For all of the many issues Steve Cohen’s had since reluctantly taking the plunge back into managing outside capital, one rather high-profile problem seemed a thing of the past: staffing. After Ken Griffin rather pointedly made clear that there was no lack of talent out there, just a lack of talent interested in working for Steve Cohen, the Big Guy took his revenge on those that had wronged him in the poaching department, doing well enough to get rid of all of the chaff he’d had to hire during the unpleasantness.
Well, it turns out the Point72 may still have a bit of a talent problem: About 20 portfolio managers have left the firm this year, and not all of them after an expletive-laden temper tantrum from the boss ending with the words, “you’re fired.” And would you look where they’re going?
The departures at Mr. Cohen’s new firm come largely from Point72’s stock-focused division. At least a dozen portfolio managers out of roughly 50 in that division’s U.S. and London offices have left this year, according to the people familiar with the matter…. At least five left for rival Citadel LLC, a development that has upset Mr. Cohen, people familiar with the matter said. After one portfolio manager announced earlier this year he was taking a job at Citadel, Mr. Cohen refused to shake his hand, some of the people said.
Point72’s spokeswoman said that in spite of the raft of departures, “our portfolio manager retention rates are best in class because we invest in people’s careers and develop talent organically.” Unfortunately for the firm, that investment doesn’t seem to be showing up in people’s paychecks.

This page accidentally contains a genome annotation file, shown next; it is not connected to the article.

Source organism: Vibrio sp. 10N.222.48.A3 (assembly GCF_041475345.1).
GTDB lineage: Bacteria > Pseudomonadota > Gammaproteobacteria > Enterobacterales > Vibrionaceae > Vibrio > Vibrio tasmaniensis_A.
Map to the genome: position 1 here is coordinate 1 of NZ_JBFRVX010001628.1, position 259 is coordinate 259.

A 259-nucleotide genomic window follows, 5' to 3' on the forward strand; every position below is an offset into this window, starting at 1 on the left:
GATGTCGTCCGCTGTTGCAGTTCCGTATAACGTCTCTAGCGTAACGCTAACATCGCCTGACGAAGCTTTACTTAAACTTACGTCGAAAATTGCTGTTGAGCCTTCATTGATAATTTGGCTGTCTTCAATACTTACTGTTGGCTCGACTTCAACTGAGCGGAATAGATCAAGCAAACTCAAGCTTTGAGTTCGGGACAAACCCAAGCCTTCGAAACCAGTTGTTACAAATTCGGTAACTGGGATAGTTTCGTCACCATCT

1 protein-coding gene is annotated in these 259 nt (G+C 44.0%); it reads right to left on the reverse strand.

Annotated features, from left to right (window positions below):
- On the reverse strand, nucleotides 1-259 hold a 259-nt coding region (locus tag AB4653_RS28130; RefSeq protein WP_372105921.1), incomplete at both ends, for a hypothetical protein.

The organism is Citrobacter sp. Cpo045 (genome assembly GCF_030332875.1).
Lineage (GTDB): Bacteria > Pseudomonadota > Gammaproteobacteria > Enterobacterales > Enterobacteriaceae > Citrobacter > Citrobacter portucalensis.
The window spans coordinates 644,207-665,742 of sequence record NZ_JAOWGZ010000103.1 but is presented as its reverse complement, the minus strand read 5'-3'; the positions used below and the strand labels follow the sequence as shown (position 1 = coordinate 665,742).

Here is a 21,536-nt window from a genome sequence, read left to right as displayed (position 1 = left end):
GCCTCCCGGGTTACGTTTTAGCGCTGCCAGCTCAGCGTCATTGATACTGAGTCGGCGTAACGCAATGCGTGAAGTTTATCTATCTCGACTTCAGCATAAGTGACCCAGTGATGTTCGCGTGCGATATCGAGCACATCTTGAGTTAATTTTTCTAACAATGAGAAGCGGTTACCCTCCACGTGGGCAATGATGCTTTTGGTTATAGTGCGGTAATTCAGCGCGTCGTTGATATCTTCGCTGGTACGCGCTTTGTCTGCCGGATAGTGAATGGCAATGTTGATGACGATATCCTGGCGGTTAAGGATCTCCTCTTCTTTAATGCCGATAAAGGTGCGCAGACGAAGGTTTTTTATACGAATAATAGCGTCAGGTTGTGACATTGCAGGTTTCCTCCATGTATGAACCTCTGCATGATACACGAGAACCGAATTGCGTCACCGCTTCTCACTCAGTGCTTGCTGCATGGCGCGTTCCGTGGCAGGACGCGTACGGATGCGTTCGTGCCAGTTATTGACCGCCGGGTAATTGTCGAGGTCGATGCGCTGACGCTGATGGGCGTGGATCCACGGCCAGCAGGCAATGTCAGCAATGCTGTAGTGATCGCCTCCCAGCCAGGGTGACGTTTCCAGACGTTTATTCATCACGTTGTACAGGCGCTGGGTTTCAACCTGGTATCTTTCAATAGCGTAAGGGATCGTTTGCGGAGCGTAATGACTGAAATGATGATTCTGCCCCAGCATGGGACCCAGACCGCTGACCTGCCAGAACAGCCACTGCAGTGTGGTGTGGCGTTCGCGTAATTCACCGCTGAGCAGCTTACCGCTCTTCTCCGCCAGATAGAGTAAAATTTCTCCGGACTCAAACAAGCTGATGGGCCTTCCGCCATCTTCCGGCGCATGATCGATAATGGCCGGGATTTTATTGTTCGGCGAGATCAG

In recent weeks, Mr. Cohen has expressed surprise by how much Citadel has offered and has sought ways to pay more, people familiar with the matter said.
Citadel has offered pay packages that include millions of dollars—guaranteed regardless of whether the portfolio managers make money for the firm, according to people familiar with the contracts.
Because, of course, it can:
Point72’s flagship fund is up roughly 9% through the first six months, while Citadel’s has gained about 14%, according to people familiar with the funds.
Still, there is something Steve Cohen and his spokeswoman want you to know:
She declined to comment on Mr. Cohen’s reaction to the departing managers, but said three managers have left Citadel for Point72 this year.